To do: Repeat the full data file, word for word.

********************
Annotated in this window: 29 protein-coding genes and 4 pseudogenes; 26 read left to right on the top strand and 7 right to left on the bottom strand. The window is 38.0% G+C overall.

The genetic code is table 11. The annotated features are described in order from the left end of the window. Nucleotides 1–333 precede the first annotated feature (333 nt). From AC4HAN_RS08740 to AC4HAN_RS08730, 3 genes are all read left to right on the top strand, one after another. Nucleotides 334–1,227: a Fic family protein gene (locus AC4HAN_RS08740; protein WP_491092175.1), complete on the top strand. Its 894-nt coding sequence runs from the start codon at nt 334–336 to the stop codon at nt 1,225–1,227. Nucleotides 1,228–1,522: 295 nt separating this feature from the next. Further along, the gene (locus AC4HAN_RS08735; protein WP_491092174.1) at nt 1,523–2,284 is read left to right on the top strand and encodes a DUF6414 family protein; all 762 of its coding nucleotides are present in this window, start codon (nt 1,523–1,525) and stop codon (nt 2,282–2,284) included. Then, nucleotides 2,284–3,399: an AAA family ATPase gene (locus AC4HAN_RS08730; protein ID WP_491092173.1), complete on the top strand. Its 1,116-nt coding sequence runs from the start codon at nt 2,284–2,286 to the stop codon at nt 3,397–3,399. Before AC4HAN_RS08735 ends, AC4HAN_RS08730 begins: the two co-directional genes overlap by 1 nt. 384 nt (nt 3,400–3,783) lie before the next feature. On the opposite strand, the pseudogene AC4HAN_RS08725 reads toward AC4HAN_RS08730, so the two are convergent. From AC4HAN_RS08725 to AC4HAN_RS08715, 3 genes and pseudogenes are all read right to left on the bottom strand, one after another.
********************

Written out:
Annotated in this window: 29 protein-coding genes and 4 pseudogenes; 26 read left to right on the top strand and 7 right to left on the bottom strand. The window is 38.0% G+C overall.

The genetic code is table 11. The annotated features are described in order from the left end of the window. Nucleotides 1–333 precede the first annotated feature (333 nt). From AC4HAN_RS08740 to AC4HAN_RS08730, 3 genes are all read left to right on the top strand, one after another. Nucleotides 334–1,227: a Fic family protein gene (locus AC4HAN_RS08740; protein WP_491092175.1), complete on the top strand. Its 894-nt coding sequence runs from the start codon at nt 334–336 to the stop codon at nt 1,225–1,227. Nucleotides 1,228–1,522: 295 nt separating this feature from the next. Further along, the gene (locus AC4HAN_RS08735; protein WP_491092174.1) at nt 1,523–2,284 is read left to right on the top strand and encodes a DUF6414 family protein; all 762 of its coding nucleotides are present in this window, start codon (nt 1,523–1,525) and stop codon (nt 2,282–2,284) included. Then, nucleotides 2,284–3,399: an AAA family ATPase gene (locus AC4HAN_RS08730; protein ID WP_491092173.1), complete on the top strand. Its 1,116-nt coding sequence runs from the start codon at nt 2,284–2,286 to the stop codon at nt 3,397–3,399. Before AC4HAN_RS08735 ends, AC4HAN_RS08730 begins: the two co-directional genes overlap by 1 nt. 384 nt (nt 3,400–3,783) lie before the next feature. On the opposite strand, the pseudogene AC4HAN_RS08725 reads toward AC4HAN_RS08730, so the two are convergent. From AC4HAN_RS08725 to AC4HAN_RS08715, 3 genes and pseudogenes are all read right to left on the bottom strand, one after another.